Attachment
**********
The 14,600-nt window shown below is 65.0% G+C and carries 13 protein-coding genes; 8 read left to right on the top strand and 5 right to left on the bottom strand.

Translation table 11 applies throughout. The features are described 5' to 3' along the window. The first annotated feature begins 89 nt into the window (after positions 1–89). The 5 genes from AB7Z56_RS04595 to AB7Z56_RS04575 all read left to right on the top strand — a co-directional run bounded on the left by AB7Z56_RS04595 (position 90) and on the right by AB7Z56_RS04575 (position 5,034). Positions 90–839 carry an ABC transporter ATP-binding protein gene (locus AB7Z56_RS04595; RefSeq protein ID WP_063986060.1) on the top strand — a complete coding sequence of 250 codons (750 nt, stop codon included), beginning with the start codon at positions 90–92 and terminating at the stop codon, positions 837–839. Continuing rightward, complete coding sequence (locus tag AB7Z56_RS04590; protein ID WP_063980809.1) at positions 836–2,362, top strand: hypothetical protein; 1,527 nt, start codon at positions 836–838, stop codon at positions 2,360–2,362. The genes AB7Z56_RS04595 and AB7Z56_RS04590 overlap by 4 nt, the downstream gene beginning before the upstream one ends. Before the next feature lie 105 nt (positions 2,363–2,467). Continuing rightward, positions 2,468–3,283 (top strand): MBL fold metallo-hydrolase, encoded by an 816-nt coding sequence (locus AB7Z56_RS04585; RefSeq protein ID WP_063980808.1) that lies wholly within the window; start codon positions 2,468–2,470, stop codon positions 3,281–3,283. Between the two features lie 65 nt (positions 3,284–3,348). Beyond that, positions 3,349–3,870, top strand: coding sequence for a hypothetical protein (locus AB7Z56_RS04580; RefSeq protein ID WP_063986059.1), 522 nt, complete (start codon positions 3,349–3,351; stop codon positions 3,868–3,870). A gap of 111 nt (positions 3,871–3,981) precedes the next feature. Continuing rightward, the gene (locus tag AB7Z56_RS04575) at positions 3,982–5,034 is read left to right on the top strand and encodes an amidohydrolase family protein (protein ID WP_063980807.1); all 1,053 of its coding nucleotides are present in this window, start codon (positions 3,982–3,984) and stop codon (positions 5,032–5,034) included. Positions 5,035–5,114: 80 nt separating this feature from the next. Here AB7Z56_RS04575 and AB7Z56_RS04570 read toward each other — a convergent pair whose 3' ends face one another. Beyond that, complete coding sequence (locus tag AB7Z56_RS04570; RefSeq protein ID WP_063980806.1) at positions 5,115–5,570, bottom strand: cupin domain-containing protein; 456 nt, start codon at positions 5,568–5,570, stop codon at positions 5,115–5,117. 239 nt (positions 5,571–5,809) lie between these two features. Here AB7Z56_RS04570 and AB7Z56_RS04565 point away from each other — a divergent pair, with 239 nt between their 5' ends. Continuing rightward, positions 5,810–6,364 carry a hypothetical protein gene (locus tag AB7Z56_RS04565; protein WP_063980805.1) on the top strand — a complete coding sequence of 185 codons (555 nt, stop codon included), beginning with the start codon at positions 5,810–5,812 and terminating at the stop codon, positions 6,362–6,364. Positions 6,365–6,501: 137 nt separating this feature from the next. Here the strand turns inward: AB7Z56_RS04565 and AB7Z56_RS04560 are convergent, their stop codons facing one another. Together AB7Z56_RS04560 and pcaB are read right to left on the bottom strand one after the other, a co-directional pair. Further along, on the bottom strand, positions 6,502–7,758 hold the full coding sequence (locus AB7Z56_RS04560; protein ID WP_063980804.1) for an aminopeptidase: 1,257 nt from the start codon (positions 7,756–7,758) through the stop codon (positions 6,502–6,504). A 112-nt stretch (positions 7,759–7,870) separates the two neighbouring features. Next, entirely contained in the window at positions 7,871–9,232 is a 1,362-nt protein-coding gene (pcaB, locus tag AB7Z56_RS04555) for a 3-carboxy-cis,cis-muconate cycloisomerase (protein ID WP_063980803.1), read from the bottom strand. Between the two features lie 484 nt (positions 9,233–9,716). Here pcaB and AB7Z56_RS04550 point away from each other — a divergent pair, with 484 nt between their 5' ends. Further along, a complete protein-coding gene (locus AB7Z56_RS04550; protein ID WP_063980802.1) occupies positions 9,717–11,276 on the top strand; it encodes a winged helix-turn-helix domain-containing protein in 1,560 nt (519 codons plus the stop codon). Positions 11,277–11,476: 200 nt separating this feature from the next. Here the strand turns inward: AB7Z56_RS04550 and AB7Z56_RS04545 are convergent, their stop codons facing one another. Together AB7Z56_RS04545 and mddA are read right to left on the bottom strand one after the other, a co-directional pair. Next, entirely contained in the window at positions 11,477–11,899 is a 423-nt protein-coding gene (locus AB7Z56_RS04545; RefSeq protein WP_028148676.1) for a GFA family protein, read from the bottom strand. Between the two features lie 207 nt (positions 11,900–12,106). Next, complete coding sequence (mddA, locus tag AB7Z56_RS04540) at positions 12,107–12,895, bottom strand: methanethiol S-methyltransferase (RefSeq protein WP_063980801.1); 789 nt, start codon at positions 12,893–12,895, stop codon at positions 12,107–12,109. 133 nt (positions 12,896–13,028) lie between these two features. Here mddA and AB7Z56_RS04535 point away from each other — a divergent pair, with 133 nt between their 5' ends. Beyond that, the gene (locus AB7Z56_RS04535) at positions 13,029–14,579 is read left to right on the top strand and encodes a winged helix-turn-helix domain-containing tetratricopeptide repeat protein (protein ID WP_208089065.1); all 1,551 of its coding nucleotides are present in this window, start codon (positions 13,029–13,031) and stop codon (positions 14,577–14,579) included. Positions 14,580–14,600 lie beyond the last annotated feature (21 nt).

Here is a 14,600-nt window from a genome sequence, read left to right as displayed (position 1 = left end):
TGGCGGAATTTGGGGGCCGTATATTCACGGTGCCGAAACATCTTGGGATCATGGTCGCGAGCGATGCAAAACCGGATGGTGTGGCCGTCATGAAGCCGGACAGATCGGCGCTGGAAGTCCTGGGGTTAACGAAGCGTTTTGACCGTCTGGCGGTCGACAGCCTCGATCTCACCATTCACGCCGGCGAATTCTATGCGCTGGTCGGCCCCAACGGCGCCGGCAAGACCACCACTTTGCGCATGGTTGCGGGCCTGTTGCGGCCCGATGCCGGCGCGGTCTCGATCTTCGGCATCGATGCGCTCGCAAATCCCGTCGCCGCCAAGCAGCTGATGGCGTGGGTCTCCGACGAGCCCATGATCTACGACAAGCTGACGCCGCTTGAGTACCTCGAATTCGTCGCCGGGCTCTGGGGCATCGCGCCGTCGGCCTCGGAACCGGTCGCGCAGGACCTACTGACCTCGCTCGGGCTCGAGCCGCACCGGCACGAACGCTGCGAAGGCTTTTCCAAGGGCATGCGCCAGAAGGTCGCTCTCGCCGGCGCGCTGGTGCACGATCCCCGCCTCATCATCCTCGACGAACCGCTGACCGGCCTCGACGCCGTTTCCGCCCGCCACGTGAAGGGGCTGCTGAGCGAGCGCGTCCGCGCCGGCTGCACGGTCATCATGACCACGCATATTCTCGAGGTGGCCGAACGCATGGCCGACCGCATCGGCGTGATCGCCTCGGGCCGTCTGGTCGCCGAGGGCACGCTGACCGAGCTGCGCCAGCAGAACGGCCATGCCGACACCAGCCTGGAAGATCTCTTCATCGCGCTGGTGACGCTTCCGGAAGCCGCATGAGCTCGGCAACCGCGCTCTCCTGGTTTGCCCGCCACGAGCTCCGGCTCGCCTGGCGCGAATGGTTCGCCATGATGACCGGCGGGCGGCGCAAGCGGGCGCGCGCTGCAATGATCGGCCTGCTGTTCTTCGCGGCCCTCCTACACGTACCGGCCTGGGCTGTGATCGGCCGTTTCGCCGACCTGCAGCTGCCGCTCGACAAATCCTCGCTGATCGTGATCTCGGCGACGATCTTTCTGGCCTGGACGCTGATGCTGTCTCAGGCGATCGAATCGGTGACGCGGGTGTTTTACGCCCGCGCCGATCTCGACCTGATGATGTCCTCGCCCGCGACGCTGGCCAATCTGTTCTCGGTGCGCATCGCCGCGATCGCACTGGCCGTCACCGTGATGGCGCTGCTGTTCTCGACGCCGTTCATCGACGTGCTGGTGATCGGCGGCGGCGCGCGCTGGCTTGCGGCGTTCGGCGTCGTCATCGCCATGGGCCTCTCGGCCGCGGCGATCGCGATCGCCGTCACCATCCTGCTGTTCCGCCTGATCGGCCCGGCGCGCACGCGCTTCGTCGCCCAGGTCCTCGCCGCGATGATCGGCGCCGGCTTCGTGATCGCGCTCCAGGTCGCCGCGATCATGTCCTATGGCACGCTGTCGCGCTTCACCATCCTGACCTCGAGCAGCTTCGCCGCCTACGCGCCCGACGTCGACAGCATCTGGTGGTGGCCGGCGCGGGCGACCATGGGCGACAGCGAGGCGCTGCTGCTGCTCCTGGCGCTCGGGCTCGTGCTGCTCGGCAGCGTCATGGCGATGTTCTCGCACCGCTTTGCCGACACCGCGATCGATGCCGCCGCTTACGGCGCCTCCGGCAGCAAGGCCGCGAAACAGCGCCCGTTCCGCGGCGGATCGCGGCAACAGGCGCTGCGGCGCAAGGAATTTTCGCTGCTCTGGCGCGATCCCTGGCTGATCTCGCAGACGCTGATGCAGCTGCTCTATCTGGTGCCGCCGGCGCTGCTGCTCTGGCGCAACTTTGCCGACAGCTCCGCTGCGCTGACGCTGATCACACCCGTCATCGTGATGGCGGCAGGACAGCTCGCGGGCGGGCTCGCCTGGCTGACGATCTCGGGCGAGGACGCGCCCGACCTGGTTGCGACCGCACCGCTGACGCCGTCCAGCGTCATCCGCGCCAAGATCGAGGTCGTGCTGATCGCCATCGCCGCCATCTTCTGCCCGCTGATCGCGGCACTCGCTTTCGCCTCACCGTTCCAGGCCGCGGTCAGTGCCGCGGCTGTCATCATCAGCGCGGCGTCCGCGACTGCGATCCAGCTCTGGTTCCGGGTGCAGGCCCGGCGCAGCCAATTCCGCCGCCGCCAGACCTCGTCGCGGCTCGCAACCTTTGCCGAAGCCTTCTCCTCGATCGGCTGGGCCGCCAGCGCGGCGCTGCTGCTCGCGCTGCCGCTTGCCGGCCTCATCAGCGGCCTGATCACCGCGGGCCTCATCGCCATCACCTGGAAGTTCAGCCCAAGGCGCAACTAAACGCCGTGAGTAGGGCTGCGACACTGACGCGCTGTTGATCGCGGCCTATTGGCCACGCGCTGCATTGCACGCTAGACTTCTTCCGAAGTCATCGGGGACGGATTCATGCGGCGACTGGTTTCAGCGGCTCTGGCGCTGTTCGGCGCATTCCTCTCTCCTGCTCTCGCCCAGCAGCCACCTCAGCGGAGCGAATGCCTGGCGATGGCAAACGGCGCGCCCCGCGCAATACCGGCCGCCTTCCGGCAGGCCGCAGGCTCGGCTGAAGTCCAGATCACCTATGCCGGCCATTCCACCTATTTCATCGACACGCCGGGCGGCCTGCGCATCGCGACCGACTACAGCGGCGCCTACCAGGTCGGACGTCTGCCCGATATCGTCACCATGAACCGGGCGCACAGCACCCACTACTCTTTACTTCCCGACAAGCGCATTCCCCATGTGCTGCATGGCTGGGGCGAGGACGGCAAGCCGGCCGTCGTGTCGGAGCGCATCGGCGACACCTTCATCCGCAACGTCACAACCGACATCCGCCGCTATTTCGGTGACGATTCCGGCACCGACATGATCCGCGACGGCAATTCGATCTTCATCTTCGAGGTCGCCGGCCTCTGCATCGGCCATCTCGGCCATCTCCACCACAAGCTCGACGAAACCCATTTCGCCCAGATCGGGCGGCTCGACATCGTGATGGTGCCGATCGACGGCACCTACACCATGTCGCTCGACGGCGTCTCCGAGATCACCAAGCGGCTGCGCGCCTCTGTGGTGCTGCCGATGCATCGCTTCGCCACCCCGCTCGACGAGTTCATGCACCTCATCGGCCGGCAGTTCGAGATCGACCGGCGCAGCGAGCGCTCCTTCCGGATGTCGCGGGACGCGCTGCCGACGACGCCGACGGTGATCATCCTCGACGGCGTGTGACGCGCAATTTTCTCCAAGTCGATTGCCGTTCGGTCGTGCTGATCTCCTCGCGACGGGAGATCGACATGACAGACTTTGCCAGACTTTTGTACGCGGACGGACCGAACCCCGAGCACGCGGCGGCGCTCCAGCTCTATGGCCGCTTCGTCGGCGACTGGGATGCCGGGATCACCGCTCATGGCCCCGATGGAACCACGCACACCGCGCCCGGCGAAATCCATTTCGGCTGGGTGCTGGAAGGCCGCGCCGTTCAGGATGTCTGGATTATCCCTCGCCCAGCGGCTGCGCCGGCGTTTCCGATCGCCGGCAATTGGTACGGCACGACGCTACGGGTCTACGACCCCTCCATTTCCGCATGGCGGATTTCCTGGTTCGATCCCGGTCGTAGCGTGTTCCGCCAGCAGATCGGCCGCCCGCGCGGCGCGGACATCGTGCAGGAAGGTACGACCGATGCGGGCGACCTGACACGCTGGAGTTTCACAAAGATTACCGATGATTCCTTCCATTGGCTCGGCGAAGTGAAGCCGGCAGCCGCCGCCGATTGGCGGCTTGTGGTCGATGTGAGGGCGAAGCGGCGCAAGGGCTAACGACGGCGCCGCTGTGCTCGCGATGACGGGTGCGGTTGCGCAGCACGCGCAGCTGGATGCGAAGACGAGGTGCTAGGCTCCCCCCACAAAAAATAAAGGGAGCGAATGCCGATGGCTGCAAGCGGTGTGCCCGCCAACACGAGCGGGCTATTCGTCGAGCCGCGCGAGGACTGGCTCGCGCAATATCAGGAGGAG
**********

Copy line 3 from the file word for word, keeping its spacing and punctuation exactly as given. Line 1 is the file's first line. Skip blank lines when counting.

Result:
Here is a 14,600-nt window from a genome sequence, read left to right as displayed (position 1 = left end):